The bifurcated airline industry that has resulted from deregulation has distributed its benefits unevenly. The high-cost, high fare Six Families and similar carriers reach down to the smallest of air markets (with help of regional affiliates) but gouge for the service. The low-fare carriers pick and choose a few medium-size markets and make everyone else drive, an inequitable outcome which for now is unavoidable. No one seems to have come up with a profit formula for economically and consistently bringing low-fare service to small communities, and the medium-size communities not served by Southwest.

The Six Families enforce this inequitable situation by predatory practices, which shut down the free market. So the only "regulation" that is needed is stiffer predatory pricing and capacity-dumping amendments to the Sherman Antitrust Act. The outcome of the USA vs. AMR suit shows that tougher capacity dumping standards especially are needed. The government must vigorously protect the level free market playing field.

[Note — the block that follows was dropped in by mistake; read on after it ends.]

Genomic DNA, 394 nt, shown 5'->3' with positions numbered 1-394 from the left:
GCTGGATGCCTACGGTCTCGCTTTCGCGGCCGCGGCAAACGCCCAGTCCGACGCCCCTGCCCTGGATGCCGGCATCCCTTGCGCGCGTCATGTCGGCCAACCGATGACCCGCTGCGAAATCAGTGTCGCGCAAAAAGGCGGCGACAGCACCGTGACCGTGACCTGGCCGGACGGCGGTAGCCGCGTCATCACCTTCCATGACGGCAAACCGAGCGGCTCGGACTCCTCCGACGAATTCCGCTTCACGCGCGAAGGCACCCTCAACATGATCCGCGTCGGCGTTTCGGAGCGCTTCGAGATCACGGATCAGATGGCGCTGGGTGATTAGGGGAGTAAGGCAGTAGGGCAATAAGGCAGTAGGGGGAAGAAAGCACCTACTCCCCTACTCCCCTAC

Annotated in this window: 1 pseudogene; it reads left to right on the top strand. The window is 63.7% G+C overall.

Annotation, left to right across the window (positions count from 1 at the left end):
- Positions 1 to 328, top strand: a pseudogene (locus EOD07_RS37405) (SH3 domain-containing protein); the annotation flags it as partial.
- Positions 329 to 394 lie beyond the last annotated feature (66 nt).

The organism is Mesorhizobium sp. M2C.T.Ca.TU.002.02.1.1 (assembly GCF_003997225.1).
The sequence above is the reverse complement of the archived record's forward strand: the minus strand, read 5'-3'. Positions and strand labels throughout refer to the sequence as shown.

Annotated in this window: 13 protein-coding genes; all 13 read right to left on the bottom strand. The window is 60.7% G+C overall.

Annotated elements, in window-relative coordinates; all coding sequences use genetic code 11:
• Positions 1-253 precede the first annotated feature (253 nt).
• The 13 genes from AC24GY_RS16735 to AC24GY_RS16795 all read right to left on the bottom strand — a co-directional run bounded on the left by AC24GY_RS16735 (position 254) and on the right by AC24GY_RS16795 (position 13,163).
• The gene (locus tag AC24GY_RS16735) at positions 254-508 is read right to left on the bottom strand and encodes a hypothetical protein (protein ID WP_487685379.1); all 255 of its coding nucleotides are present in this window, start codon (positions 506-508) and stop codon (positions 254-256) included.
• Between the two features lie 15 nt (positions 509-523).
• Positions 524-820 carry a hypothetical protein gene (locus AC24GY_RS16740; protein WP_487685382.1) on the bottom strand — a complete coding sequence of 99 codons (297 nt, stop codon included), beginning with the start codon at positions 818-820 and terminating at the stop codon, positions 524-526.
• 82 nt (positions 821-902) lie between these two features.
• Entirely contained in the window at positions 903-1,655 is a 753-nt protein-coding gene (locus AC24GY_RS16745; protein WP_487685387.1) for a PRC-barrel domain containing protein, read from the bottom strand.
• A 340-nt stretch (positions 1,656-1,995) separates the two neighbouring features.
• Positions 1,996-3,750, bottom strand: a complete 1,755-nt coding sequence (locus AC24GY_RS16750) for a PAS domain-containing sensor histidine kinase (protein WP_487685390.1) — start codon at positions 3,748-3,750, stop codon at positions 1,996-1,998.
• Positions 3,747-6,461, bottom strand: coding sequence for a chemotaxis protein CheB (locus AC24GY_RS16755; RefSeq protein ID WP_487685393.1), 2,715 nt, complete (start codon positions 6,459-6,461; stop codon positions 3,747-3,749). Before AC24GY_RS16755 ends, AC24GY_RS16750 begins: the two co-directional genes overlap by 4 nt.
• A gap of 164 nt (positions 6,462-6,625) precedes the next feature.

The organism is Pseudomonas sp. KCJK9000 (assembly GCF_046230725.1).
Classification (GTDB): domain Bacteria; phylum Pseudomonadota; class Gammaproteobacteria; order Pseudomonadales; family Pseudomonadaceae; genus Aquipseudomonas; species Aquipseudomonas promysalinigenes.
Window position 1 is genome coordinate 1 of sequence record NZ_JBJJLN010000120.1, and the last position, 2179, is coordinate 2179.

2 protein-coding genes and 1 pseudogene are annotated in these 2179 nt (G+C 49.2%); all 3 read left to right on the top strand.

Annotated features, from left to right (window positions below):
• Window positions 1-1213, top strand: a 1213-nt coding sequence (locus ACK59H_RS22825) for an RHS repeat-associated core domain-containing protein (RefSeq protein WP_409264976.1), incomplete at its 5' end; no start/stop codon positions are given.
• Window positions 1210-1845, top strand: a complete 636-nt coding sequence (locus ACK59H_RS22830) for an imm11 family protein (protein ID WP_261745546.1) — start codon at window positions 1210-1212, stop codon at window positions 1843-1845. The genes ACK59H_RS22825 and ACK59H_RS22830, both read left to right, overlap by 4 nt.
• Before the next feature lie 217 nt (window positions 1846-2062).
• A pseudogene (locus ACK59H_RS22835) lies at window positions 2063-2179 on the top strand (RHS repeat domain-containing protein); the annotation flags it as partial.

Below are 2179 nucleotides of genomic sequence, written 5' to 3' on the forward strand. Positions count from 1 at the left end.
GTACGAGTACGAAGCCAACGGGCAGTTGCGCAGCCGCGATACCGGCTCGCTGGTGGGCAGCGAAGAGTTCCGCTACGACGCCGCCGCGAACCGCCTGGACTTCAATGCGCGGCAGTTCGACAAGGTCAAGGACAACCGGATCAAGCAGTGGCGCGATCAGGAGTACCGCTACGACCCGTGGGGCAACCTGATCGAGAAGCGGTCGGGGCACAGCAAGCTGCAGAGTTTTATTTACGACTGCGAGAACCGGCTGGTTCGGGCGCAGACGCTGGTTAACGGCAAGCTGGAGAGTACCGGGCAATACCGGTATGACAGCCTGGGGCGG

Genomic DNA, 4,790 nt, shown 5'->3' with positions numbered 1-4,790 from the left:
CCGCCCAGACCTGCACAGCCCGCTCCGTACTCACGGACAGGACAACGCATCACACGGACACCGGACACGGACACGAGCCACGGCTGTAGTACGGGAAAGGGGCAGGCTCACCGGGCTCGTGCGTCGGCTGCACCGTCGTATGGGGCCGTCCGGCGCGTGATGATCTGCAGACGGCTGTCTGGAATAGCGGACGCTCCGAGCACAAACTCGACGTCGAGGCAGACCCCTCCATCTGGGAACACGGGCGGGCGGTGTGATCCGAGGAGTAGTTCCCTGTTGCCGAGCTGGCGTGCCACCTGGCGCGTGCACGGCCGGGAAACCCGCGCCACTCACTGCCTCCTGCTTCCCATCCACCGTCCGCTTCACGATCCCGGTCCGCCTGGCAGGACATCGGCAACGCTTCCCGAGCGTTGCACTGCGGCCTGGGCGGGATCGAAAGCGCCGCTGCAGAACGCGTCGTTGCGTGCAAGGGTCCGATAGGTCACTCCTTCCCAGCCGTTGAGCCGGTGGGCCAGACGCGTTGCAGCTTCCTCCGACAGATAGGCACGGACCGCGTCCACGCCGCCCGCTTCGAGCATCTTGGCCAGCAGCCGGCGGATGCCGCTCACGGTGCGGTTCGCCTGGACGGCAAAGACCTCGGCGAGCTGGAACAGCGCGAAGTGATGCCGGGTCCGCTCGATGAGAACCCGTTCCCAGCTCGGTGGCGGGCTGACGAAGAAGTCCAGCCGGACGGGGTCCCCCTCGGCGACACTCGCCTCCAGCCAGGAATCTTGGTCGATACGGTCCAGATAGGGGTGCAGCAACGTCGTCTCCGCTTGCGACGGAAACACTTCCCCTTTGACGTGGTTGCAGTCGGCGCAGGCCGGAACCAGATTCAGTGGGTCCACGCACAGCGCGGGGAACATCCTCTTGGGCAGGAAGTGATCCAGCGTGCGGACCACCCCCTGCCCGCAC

But beyond that...the government should not re-regulate the industry. That only protected high fares and high cost structures. Deregulation has been a winner, and its weaknesses can be corrected over time if ingenuity and the free market are kept open and allowed to do their work.


Need a new airline paint scheme? Better call Saul! (Bass that is)
User currently offlineKUGN From United States of America, joined Jul 2000, 615 posts, RR: 6